From "The Real World"
"Ticket prices have increased, there is no doubt, and they continue to increase. Relative to incomes, relative to purchasing power and relative to other entertainment options, however, they have actually gotten cheaper."
This isn't really the case. Let's take a gander at the Washington Capitals as an example. What does a lower bowl seat on the sides cost compared to the past (using the CPI to adjust)?
When the team started in 1974 such a seat was $8.
That's $29.53 in 2003 dollars.
The teams last full season at the USAir Arena(Capital Center) 1996-97 that class of seat ran $45.
That's $52.81 in 2003 dollars.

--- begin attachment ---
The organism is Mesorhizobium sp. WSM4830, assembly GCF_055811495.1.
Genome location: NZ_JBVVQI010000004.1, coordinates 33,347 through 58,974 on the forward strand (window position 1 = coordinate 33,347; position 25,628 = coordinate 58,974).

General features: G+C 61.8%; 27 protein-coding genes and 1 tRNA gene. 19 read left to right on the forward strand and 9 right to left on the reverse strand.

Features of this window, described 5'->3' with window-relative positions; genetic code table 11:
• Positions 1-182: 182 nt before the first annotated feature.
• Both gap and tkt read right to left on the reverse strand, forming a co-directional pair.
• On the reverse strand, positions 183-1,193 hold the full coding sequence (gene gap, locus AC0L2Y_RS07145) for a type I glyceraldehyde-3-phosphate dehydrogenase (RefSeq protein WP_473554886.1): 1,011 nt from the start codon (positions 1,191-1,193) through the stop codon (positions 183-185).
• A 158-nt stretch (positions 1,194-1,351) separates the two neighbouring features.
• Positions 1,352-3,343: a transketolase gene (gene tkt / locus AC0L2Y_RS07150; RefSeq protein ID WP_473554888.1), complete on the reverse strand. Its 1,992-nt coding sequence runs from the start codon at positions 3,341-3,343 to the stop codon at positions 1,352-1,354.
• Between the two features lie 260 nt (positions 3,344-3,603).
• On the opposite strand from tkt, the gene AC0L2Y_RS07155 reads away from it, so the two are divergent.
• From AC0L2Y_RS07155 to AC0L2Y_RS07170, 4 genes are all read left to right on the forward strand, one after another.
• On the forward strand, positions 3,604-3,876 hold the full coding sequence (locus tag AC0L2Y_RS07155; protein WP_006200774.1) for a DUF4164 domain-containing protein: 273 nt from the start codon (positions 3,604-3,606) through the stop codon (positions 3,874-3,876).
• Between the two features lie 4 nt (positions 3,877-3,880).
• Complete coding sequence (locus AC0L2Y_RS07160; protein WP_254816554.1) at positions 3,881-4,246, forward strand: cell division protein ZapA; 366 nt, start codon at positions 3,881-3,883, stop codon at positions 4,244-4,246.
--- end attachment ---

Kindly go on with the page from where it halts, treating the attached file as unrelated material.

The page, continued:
People were quite upset with the price hike that followed the move to the MCI Center raising the price from $45 to $60 in 1997.
That's $68.88 in 2003 dollars.
The cost of that same seat in 2003: $99.
If a father would like to bring his family of four to a game and sit in the lower bowl for a treat, it costs him more than three times what his father paid to do the same. Sports are pricing themselves for the classes, rather than the masses.